Certains noms composés (some compound nouns) can be composed of a verb conjugated in 3rd person singular plus a hyphen and an object. You can read all about that here. The 1990 reform proposes removing the hyphen. Au revoir, porte-monnaie and tire-bouchon, and bienvenue, portemonnaie and tirebouchon !


Have you ever hesitated before pluralizing a loan word in French? C’est un gentleman, but ce sont des…gentlemen ? Being so used to pluralizing in your own language can cause some transference errors, but the reform makes it easy: just add -s! Ces sandwichs, les matchs, des maximums… Might make you wince reading them if you’re a native English speaker, but this isn’t English 😉

Back to compound nouns: pluralizing them isn’t difficult, but there are a few rules to follow. Certain terms such un ouvre-boîte (can opener) are varied in their usage: some people put an -s on the singular and others don’t. The problem is that it doesn’t distinguish between can opener or can openers. To rectify this situation, l’Academie made it simple: no -s on the singular, and an -s on the plural.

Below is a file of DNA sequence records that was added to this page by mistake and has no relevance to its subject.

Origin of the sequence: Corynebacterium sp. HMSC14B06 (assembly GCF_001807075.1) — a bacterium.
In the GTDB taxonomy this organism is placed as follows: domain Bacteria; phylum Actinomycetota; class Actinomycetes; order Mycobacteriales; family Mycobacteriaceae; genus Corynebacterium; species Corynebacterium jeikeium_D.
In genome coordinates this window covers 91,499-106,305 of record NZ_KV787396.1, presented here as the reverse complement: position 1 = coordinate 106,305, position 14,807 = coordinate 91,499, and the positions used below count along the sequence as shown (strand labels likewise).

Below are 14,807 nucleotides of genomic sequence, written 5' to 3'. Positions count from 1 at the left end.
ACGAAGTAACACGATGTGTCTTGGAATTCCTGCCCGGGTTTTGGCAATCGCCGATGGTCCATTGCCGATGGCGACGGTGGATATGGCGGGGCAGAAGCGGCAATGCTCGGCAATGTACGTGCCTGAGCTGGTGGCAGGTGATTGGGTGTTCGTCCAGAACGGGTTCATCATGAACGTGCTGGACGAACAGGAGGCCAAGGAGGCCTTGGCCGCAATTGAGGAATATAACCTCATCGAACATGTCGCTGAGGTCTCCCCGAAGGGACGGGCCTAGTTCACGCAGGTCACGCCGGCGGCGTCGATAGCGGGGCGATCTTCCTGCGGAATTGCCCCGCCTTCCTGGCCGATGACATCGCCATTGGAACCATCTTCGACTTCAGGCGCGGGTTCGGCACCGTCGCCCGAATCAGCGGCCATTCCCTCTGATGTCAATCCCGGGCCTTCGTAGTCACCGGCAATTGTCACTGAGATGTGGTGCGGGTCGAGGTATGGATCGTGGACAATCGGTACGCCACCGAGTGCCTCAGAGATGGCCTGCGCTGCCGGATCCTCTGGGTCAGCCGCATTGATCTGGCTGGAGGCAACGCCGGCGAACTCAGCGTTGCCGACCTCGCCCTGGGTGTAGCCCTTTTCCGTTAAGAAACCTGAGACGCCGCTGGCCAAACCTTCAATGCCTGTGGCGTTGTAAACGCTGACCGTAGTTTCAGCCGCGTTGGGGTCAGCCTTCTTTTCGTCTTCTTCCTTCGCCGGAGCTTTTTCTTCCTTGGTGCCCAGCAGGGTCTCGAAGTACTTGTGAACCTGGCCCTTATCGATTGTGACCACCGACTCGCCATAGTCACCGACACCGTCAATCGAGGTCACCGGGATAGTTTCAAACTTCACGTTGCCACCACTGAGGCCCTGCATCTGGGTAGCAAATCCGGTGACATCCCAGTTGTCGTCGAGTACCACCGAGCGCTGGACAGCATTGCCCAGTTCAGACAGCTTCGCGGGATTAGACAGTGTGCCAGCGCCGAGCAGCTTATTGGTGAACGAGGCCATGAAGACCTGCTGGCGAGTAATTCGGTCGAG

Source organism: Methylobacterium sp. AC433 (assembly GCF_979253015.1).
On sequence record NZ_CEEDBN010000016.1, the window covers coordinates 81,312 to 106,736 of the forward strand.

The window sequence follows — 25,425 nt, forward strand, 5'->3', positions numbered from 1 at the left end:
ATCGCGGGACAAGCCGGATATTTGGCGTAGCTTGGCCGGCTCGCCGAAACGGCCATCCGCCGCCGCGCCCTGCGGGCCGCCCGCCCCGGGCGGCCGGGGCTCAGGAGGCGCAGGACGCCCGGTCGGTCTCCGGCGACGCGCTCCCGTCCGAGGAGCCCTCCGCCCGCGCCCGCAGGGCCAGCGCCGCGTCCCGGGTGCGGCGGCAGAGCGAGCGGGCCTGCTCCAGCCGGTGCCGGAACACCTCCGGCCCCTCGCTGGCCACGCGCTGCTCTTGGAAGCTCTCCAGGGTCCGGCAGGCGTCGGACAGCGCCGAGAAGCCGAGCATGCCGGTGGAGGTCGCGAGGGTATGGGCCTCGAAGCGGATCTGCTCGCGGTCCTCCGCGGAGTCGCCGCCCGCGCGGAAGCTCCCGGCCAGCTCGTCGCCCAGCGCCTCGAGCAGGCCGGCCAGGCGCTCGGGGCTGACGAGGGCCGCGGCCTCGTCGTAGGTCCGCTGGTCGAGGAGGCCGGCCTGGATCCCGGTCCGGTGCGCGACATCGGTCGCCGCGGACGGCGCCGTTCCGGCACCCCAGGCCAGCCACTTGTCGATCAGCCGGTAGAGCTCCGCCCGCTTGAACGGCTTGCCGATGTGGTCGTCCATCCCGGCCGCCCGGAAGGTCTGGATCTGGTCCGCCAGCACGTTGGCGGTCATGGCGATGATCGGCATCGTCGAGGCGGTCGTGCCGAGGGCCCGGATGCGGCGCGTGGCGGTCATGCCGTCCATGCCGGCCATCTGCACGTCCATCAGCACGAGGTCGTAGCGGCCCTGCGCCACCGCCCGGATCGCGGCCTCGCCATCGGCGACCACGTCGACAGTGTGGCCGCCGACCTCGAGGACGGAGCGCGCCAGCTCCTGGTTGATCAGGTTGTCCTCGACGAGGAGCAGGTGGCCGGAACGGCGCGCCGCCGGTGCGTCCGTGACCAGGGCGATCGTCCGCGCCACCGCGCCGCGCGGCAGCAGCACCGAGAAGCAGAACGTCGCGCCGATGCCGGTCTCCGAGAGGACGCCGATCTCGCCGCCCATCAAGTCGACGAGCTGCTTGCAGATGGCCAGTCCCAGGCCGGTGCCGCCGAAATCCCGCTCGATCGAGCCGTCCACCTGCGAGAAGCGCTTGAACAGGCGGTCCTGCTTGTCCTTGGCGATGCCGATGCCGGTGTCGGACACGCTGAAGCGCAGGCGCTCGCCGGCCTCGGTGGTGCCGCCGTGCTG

So, is everyone rejoicing at this spelling simplification? The answer is a big fat collective NO! After the announcement was made on Tuesday, defenders of the circumflex took to social media to express their feelings. #JeSuisCirconflexe, a hashtag modeled after the #JeSuisCharlie tag from a few years earlier, began trending.

Here are some of my favorite bits I’ve seen in response to the announcement:

Image courtesy of TwOlverine.

Image courtesy of TwOlverine.

2023: truc qui fait pleurer (the thing that makes you cry)


Image courtesy of Le Chien Maigre.

Image courtesy of Le Chien Maigre.

How do you make a ^ on your iPhone?
You have to hold down on the “e.”
I can’t do it.
Me neither.
Let’s remove it.

What do you think of the reform?

Do You Feel Like A Million Bucks? – Money and Slang

Posted on 03. Feb, 2016 by in Vocabulary